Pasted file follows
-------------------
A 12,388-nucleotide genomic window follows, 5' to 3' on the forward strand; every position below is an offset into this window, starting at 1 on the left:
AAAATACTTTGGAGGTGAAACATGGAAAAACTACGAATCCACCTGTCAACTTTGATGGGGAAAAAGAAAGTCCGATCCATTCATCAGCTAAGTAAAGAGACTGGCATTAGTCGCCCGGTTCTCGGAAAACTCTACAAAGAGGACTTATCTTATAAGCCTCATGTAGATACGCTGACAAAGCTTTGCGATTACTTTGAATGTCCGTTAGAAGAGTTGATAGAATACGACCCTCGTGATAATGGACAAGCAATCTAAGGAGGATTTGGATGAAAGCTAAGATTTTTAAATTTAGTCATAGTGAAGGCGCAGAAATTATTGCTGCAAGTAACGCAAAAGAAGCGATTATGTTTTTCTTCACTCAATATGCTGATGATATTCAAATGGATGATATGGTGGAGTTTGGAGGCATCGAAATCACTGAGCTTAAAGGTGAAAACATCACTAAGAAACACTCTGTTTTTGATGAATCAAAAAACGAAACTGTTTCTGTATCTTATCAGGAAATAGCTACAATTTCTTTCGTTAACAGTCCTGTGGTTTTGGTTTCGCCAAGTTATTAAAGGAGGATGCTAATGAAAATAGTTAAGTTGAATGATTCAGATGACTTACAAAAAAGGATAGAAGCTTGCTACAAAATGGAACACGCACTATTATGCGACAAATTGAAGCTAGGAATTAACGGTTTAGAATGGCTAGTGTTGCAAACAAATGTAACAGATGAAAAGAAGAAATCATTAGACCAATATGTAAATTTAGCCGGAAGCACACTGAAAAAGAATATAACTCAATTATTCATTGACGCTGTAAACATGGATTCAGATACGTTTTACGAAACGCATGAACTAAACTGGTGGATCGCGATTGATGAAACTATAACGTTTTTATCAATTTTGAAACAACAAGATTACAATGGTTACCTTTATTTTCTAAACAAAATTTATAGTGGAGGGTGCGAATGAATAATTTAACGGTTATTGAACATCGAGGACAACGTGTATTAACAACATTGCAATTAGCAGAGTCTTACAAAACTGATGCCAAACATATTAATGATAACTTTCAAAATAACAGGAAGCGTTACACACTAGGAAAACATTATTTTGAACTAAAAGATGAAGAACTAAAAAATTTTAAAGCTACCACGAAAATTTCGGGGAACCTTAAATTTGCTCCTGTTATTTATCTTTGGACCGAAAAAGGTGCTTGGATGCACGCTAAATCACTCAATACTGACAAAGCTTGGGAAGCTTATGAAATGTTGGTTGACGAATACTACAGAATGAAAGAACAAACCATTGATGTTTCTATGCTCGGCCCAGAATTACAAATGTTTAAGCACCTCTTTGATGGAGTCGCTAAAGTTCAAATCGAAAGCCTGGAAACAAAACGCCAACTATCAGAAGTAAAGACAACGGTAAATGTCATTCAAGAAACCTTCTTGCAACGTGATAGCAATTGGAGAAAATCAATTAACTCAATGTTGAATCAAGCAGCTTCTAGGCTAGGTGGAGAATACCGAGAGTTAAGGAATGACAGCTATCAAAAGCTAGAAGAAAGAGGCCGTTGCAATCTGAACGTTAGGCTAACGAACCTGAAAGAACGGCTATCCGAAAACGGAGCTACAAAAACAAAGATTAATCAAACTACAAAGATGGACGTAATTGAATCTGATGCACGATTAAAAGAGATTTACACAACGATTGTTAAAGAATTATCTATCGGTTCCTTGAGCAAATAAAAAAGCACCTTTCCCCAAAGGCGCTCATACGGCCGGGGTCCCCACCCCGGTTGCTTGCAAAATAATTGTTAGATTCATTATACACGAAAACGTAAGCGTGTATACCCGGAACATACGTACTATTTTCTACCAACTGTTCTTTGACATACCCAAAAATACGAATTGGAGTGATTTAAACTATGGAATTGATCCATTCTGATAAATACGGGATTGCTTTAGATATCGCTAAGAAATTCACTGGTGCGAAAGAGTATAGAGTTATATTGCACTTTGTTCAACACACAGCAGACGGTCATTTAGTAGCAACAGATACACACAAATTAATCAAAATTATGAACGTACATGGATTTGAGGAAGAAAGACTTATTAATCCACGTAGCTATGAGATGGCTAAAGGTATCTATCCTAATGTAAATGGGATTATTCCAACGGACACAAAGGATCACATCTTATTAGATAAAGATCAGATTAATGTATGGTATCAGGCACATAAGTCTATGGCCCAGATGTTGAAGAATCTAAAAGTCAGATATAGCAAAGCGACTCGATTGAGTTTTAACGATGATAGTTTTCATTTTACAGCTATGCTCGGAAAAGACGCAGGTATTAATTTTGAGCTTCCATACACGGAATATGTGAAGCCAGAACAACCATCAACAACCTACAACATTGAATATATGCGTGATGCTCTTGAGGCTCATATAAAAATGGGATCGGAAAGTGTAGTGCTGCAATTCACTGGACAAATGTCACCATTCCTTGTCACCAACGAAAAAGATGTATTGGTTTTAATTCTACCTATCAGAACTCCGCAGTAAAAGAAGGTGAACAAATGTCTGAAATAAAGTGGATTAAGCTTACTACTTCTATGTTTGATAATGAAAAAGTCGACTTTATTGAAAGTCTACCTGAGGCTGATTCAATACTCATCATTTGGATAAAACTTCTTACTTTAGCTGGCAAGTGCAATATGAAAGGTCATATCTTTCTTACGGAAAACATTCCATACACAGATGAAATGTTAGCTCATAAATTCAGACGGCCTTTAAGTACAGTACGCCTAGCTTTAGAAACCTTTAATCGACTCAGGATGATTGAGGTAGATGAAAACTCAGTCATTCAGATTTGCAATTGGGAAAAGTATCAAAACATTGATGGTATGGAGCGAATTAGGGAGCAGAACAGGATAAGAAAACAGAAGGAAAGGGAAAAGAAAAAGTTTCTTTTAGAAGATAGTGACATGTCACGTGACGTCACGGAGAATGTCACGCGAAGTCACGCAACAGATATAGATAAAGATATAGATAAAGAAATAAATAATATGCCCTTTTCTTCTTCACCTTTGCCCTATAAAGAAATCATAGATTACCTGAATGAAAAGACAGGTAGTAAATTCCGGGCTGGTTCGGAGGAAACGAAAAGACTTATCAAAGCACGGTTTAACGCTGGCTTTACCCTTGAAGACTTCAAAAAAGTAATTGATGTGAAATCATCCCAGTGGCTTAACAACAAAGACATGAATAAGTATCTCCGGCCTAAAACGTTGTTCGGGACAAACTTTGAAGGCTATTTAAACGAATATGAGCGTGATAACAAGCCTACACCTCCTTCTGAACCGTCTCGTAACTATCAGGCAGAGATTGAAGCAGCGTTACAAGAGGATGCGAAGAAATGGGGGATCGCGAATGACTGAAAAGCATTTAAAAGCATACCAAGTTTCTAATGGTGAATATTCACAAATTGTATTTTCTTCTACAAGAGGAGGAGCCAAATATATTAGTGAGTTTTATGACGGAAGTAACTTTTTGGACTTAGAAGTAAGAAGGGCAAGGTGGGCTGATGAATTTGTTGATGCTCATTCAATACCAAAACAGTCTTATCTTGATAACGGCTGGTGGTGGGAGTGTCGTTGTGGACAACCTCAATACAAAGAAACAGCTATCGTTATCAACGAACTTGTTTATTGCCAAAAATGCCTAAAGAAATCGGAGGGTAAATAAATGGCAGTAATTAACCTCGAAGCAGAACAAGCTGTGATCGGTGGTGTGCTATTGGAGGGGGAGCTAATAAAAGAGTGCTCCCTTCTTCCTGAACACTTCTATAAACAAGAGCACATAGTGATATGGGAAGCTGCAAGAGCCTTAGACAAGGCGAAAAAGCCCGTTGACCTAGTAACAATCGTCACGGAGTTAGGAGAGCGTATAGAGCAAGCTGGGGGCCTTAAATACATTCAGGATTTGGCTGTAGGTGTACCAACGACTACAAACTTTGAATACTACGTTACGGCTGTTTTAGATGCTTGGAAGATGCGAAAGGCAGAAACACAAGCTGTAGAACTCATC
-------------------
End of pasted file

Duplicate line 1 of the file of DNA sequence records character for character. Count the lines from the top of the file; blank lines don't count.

A 12,388-nucleotide genomic window follows, 5' to 3' on the forward strand; every position below is an offset into this window, starting at 1 on the left: